Members cycle ride reports, mostly from club rides but all cycling stories welcome.

Ilam Hall. 5th March

It was a very relaxing start at the World Peace Cafe at the Tara Centre, Etwall for last Sunday’s joint Derby and Burton ride. Eleven riders were out. Glen’s morning route took us through Longford and Alkmonton on the way to Ashbourne. The cycle route dropped us into town and through the tunnel to the end of the Tissington Trail. However, to avoid the muddy and busy bottom part of the trail, we climbed up to Thorpe with time to see the views over Thorpe Cloud. The descent took us to the entrance of Dovedale and into Ilam village and to the Manifold Tea Rooms at Ilam Hall. It was a joy to be able to sit outside after the winter rides, especially with the views over the village and hills beyond.
We knew what was coming, every way out of Ilam involves a lengthy climb. Glen took us the one up to Blore then down to Okeover for a ride through the park to Mayfield. We then deviated from the usual route to take in Snelston and Roston Common and the other usual route from Marston Montgomery to Boylestone and Church Broughton where the Derby and Burton riders went their separate ways home. A cracking day awheel.

Ian Hill

Sudbury. February 5th

There are few villages around in which the traffic is so light that nothing moves in a quarter of an hour. Snelston is one of those for most of the time and is off the beaten track, so to speak, nestling in a valley off from the River Dove to the south west of Ashbourne. The Burton group paid a visit yesterday.
Terry Williams had promised a cafe new to the group so with intrigue we headed out to Tutbury and onto Draycott in the Clay. A short stretch of the A515 brought us into Sudbury and the cafe was revealed. On the left just before Sudbury Hall and set back is Sweet Little Cafe. It has a modern feel in one of the converted barns set around a courtyard. Service and the food was good. Tea for two is excellent value. If you have cake and get sticky fingers you can always go to the adjacent Stcky Fingers shop.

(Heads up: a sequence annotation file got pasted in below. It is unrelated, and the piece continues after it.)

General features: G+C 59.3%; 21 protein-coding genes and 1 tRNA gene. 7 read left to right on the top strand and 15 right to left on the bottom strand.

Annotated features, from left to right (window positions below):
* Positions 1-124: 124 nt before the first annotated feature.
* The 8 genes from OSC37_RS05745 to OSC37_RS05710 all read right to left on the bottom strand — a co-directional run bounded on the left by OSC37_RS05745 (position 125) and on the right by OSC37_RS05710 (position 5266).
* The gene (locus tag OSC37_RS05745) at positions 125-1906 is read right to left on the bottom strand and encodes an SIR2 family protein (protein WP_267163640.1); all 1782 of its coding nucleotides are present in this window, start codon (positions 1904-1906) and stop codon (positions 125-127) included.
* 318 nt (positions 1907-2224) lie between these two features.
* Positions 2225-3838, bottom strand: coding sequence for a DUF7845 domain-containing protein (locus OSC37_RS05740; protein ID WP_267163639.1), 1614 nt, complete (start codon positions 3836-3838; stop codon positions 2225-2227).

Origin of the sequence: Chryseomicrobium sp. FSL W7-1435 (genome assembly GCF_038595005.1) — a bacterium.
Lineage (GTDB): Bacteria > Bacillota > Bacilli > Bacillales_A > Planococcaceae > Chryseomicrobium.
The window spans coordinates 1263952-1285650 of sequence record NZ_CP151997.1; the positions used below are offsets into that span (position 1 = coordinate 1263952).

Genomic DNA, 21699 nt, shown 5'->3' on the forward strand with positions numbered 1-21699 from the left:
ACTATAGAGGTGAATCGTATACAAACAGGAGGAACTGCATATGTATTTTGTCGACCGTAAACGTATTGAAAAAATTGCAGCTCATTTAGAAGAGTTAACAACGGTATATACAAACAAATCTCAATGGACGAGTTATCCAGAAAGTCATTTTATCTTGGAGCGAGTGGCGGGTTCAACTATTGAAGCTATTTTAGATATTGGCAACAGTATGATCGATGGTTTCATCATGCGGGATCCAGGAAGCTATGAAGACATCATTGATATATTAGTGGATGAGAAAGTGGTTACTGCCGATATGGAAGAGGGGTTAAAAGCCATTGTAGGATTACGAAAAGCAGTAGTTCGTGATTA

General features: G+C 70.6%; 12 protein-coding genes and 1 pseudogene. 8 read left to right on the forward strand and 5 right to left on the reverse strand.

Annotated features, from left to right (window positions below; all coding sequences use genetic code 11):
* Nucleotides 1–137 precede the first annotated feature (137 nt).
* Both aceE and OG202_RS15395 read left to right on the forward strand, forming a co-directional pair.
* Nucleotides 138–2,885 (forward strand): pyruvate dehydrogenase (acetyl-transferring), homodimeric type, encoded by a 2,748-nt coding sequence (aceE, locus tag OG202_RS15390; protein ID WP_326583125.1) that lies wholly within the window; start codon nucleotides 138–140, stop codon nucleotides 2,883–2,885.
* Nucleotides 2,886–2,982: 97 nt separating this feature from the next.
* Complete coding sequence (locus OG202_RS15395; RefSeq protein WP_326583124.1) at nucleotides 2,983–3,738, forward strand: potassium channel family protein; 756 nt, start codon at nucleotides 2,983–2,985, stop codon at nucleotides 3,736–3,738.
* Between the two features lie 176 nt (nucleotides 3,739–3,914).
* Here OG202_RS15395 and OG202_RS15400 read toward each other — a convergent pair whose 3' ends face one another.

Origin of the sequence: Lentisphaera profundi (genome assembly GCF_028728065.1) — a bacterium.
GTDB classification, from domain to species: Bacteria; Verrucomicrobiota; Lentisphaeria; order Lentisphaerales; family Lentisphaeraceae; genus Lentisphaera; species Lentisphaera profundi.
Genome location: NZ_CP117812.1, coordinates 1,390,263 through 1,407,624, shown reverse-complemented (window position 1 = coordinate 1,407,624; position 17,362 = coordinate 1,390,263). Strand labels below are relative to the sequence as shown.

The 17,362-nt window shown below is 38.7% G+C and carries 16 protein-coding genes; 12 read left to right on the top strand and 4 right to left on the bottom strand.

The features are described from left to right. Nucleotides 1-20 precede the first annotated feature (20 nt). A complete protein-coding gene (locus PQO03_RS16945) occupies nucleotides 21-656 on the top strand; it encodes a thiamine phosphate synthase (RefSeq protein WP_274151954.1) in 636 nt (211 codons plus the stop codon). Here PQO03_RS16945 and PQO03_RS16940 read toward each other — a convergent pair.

We then took the old A50 to Doveridge to turn north into the quiet winding lane to Norbury with views of the Weaver Hills to our left. The next section following the River Dove was a delight, so serene and peaceful. We turned off up a short single track road into Snelston passing a multitude of Snowdrops. First stop was by the war memorial where Terry told us about Snelston Hall. It had features copied from Alton Towers and from the pictures it would have made a splendid National Trust property but sadly, due to dereliction, it was demolished in 1952. The paradox is that the loss of the house has meant that the village remains a quiet place. We then set off up the village street and passed some lovely Estate cottages and houses up to the Hall gatehouse. More chat. It was then a short hop by way of Clifton to Fairways Garden Centre cafe on the A515 for lunch.
The return followed the time honoured way of Dobbin Horse lane and once up there it was gradually downward to the Dove valley by way of Alkmonton and Hatton and then home.

Ian Hill

Millenium monument, Uttoxeter. January 22nd

Brrr…, that was Sunday but well worth getting out. The Burton ride passed Sudbury Hall and took the delightful lane past Bowling Alley to Marston Montgomery and Rocester. The lake at JCB was frozen at the edges with birds standing atop. The car park at Denstone Farm Shop cafe was as full as ever and when we reached the counter all the tables had been taken. This was a stroke of luck since we bagged the settees in front of the log burner. Gloves and hat were warmed up in front as well as us. We resisted the urge to put more logs in the burner.
We then climbed out from the Dove valley through the quiet backwater of Stubwood to join Long Lane. We turned at Hollington down the winding narrow lane to Stramshall and on to Uttoxeter. First call was the Market Place and the Millenium monument. The main features were the plaques to famous local firms and the representation of the solar system. There’s a lot of information on the Public Monuments and Sculptor Association website and I should have looked at it beforehand to grasp a bit more of what the monument represented.
” This circular monument records Uttoxeter’s history and achievements in a series of inscriptions around the edge of the stonework. There is a time capsule inside containing examples of products from the town’s chief industries and work by local schoolchildren. On top of the stonework, a circular brass panel divided into four quadrants shows a heliocentric view of the planets, frozen in the position which they were in as the country passed into the year 2000. This is 2m in diameter, with each millimetre representing one year since the birth of Christ. The four points of the compass are shown in aluminium around the edge.The sun is shown within an armillary sphere at the centre. This functions as a sundial, with the pin in the centre pointing to the Pole Star and casting a shadow on the ring, which depicts local time in Uttoxeter”.